POET CEO Jeff Lautt comments on RFS waiver request
Wednesday, August 15, 2012
SIOUX FALLS, SD (August 15, 2012) – POET CEO Jeff Lautt commented today on the recent filing for a waiver of the Renewable Fuel Standard:
"A Renewable Fuel Standard waiver would accomplish little in terms of near-term drought relief but have significant long-term effects on agriculture markets and those very farmers who are facing challenges today.
"There is flexibility in existing policy, as has been noted in ag economic research at Iowa State University and a recent analysis by the Federal Reserve Bank of Kansas City. The fact that ethanol production has dropped 15 percent in response to the market is evidence of that. All users of corn, including ethanol producers, are readjusting to the current market conditions.
"Estimates show a 100 percent waiver would only lower corn prices by about 5 percent. It would have little effect on today's challenges. What it would do is create longer-term uncertainty in federal energy policy and agriculture markets, affecting farmers and progress in renewable fuel production, raising gas prices and increasing reliance on foreign oil.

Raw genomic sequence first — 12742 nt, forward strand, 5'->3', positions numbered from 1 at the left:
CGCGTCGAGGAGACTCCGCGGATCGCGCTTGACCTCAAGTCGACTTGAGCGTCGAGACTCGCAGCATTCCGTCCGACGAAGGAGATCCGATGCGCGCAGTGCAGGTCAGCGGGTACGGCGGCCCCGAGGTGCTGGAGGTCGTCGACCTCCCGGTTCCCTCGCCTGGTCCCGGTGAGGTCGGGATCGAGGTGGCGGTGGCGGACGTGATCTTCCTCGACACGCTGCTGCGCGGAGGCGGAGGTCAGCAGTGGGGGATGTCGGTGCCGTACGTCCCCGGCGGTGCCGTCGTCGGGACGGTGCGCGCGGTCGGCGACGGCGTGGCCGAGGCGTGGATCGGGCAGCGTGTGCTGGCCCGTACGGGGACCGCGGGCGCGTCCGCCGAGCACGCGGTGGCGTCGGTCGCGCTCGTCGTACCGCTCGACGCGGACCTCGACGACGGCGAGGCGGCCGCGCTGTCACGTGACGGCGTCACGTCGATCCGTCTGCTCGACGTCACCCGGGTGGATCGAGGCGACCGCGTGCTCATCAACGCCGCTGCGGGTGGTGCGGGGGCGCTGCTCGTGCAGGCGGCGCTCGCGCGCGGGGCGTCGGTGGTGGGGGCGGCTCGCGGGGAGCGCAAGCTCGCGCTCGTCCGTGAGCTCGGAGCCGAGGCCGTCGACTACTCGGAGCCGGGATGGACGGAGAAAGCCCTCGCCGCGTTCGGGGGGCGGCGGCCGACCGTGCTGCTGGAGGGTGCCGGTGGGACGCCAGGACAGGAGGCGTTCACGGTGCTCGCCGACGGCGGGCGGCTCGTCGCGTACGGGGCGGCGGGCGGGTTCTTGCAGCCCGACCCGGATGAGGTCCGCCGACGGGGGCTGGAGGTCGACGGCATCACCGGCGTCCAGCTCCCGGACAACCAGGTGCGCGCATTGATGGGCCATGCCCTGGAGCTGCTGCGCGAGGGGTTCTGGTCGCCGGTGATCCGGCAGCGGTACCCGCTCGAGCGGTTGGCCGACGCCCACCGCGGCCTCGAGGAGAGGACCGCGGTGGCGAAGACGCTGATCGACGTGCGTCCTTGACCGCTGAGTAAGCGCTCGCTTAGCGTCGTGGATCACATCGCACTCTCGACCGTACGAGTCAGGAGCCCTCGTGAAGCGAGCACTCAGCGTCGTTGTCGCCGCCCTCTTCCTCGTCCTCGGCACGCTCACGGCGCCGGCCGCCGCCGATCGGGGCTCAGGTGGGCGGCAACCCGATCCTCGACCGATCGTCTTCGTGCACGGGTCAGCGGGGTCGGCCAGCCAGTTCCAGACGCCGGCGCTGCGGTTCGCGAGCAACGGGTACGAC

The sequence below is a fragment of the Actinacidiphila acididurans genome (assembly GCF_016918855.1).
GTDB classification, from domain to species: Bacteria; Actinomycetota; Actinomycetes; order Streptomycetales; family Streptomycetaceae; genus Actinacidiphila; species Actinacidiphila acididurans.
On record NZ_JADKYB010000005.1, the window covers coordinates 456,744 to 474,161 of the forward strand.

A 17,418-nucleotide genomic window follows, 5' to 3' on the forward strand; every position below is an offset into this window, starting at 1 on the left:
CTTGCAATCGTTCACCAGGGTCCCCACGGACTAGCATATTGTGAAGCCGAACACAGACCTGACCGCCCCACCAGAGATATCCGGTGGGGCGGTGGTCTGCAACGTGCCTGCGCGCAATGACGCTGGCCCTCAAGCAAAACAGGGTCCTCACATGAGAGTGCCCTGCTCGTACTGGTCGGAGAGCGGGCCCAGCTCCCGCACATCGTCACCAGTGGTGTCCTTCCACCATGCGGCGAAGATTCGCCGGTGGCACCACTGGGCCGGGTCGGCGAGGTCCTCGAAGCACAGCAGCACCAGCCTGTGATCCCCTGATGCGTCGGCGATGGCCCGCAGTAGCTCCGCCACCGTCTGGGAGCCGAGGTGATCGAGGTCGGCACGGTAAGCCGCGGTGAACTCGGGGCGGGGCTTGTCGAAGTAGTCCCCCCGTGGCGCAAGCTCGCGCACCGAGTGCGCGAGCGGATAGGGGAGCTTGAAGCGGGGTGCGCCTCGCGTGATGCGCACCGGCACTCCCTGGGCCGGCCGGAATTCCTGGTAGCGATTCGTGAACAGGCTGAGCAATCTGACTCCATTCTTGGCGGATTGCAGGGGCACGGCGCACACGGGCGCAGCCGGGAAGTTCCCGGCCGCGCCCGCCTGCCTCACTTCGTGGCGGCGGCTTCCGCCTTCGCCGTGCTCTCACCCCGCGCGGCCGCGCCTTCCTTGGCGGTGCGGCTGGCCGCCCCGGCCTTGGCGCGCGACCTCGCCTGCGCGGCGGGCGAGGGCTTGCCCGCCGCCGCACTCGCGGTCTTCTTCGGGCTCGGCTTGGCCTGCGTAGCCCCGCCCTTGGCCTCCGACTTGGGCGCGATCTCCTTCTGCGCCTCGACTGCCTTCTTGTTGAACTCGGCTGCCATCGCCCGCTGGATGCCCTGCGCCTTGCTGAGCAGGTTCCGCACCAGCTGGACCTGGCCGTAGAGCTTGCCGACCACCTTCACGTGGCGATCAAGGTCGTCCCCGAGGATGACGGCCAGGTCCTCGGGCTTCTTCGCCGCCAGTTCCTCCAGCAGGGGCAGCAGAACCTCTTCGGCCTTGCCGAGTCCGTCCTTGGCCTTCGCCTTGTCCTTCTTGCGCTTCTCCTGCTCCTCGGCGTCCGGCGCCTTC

"Additionally, the allegation that ethanol consumes 40 percent of the corn crop must stop. Ethanol plants produce high-protein animal feed that offsets corn and soybean use. As a result, ethanol's net use of corn is only 16 percent.
"Ethanol has provided many benefits to the U.S. by decreasing oil imports, revitalizing rural areas and offering a low-cost feed option. Undermining these benefits would be a poor response to the challenges presented by the drought."
POET, one of the world’s largest ethanol producers, is a leader in biorefining through its efficient, vertically integrated approach to production. The 25-year-old company has a production capacity in excess of 1.6 billion gallons of ethanol and 9 billion pounds of high-protein animal feed annually from its network of 27 production facilities. POET also operates a pilot-scale cellulosic bio-ethanol plant, which uses corn cobs, leaves, husk and some stalk as feedstock, and expects to commercialize the process in Emmetsburg, Iowa through its joint venture with DSM. For more information, visit http://www.poet.com.